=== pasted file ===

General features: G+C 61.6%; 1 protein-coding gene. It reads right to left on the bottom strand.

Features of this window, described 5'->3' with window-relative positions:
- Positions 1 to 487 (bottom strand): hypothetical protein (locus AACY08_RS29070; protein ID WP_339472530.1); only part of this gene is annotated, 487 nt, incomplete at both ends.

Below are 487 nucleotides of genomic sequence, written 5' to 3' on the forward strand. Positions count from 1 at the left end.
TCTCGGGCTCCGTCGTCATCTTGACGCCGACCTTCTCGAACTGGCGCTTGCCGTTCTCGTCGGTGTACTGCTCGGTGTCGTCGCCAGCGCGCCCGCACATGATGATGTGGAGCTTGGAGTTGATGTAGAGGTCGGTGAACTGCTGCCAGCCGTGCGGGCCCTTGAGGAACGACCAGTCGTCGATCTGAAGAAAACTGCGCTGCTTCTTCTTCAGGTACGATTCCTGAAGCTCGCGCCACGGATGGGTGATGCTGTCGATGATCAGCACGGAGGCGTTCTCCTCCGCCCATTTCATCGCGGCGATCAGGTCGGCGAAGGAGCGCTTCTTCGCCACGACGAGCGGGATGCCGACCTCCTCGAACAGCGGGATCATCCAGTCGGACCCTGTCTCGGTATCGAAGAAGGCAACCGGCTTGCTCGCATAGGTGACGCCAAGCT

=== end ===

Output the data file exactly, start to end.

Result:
General features: G+C 61.6%; 1 protein-coding gene. It reads right to left on the bottom strand.

Features of this window, described 5'->3' with window-relative positions:
- Positions 1 to 487 (bottom strand): hypothetical protein (locus AACY08_RS29070; protein ID WP_339472530.1); only part of this gene is annotated, 487 nt, incomplete at both ends.

Below are 487 nucleotides of genomic sequence, written 5' to 3' on the forward strand. Positions count from 1 at the left end.
TCTCGGGCTCCGTCGTCATCTTGACGCCGACCTTCTCGAACTGGCGCTTGCCGTTCTCGTCGGTGTACTGCTCGGTGTCGTCGCCAGCGCGCCCGCACATGATGATGTGGAGCTTGGAGTTGATGTAGAGGTCGGTGAACTGCTGCCAGCCGTGCGGGCCCTTGAGGAACGACCAGTCGTCGATCTGAAGAAAACTGCGCTGCTTCTTCTTCAGGTACGATTCCTGAAGCTCGCGCCACGGATGGGTGATGCTGTCGATGATCAGCACGGAGGCGTTCTCCTCCGCCCATTTCATCGCGGCGATCAGGTCGGCGAAGGAGCGCTTCTTCGCCACGACGAGCGGGATGCCGACCTCCTCGAACAGCGGGATCATCCAGTCGGACCCTGTCTCGGTATCGAAGAAGGCAACCGGCTTGCTCGCATAGGTGACGCCAAGCT